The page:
Segudawood declared that people resented President Rajapaksa repeating the war propaganda. Due to growing unpopularity of President Rajapaksa, among the Tamils and Muslims, the SLFP needed at least 75 per cent of votes from the Sinhalese electorate, according to Butenis’s cable to Washington.

While expressing the belief that Gen. Fonseka could eat into President Rajapaksa’s vote base, Segudawood stressed that the common candidate’s success would largely depend on the Tamil and Muslim voters.

Butenis advised Washington that the Tamil community would find it extremely difficult to exercise their franchise for Gen Fonseka, who had conducted the war, though the community disliked the Rajapaksas, too. Butenis, however, admitted that Gen. Fonseka was the only one who could split the Sinhala vote and also deprive Rajapaksas of using the war victory to their advantage. Butenis quoted TNA leader, R. Sampanthan, as having said he (TNA) would support the Rajapaksas as they were lesser of the two evils.

Butenis asserted that the difficulties experienced on the political front, as well as other issues, including GSP plus, and Gen Fonseka coming forward, as his main rival, may prompt President Rajapaksa to drop plans for early polls. Butenis was wrong. President Rajapaksa declared presidential poll on Nov. 15, as planned.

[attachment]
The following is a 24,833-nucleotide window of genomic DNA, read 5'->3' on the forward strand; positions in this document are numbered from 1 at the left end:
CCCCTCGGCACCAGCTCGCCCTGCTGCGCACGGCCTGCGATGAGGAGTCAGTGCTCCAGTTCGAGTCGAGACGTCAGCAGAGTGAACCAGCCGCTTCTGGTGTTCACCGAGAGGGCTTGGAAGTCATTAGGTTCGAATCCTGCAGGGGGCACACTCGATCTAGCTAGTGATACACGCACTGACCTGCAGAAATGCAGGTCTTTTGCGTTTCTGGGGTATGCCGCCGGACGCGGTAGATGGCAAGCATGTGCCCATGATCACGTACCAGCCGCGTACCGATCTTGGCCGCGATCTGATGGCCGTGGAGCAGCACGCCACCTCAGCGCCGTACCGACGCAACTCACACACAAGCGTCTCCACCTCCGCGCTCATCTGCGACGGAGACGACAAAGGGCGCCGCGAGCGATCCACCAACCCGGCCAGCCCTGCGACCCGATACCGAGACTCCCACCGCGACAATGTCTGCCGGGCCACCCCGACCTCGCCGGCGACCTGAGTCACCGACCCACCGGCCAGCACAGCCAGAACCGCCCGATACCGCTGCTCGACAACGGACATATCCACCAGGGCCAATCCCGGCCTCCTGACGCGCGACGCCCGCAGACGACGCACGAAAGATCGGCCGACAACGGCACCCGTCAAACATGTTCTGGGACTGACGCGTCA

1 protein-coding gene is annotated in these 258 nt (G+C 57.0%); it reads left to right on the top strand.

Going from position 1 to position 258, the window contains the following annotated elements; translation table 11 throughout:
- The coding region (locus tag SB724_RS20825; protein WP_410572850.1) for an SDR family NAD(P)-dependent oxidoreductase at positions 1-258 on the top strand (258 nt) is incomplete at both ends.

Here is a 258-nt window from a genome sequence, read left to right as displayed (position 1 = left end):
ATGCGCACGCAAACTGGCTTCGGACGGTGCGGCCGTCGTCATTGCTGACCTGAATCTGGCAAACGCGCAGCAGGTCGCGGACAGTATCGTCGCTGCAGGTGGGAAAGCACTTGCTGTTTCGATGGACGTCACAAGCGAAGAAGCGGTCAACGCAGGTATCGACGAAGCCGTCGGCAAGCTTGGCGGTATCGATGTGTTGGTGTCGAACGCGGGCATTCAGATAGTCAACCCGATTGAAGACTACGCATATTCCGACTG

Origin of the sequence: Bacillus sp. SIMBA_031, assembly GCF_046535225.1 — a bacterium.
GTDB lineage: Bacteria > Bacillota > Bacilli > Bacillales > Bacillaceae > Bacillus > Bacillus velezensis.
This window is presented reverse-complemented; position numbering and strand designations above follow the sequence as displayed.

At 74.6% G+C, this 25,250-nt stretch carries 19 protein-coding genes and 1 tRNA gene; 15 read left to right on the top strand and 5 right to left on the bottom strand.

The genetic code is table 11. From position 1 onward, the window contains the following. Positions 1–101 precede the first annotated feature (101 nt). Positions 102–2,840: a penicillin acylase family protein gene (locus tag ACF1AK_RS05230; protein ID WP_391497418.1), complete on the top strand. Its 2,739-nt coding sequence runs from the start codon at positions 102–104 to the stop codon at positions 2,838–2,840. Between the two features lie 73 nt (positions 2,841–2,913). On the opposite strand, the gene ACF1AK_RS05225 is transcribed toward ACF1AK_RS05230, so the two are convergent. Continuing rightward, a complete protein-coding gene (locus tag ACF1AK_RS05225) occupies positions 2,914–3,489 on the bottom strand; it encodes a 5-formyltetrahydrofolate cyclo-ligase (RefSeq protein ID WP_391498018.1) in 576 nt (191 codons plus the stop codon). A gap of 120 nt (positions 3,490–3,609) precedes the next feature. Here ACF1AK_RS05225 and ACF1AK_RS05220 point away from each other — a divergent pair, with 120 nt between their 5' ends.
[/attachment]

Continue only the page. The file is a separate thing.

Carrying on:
Butenis made another significant miscalculation on the basis of Sampanthan’s statement. The five-party TNA supported Gen. Fonseka, at the January, 2010, presidential election, in spite of its earlier decision to back President Rajapaksa. Had the TNA given a free hand to the Tamil electorate, it could have had much better relations with President Rajapaksa.

At the Nov. 2005, presidential election, the LTTE-TNA combination engineered the defeat of UNP presidential candidate, Ranil Wickremesinghe, that led to the bloodiest phase of the conflict. The grouping deprived Wickremesinghe of the Tamil vote, especially in the Jaffna peninsula.

At the last presidential poll, the TNA told Tamils to vote for the senior most army officer who executed the war, at the expense of President Rajapaksa, who gave the political leadership.

In another classified cable, dated January 15, 2010, Butenis dealt with the contentious issue of war crimes accountability. Butenis implicated President Rajapaksa, his brothers, Gotabhaya and Basil, and Gen. Sarath Fonseka. Butenis pointed out "that responsibility for many of the alleged war crimes rests with the country’s senior civilian and military leadership, including President Rajapaksa and his brothers and opposition candidate.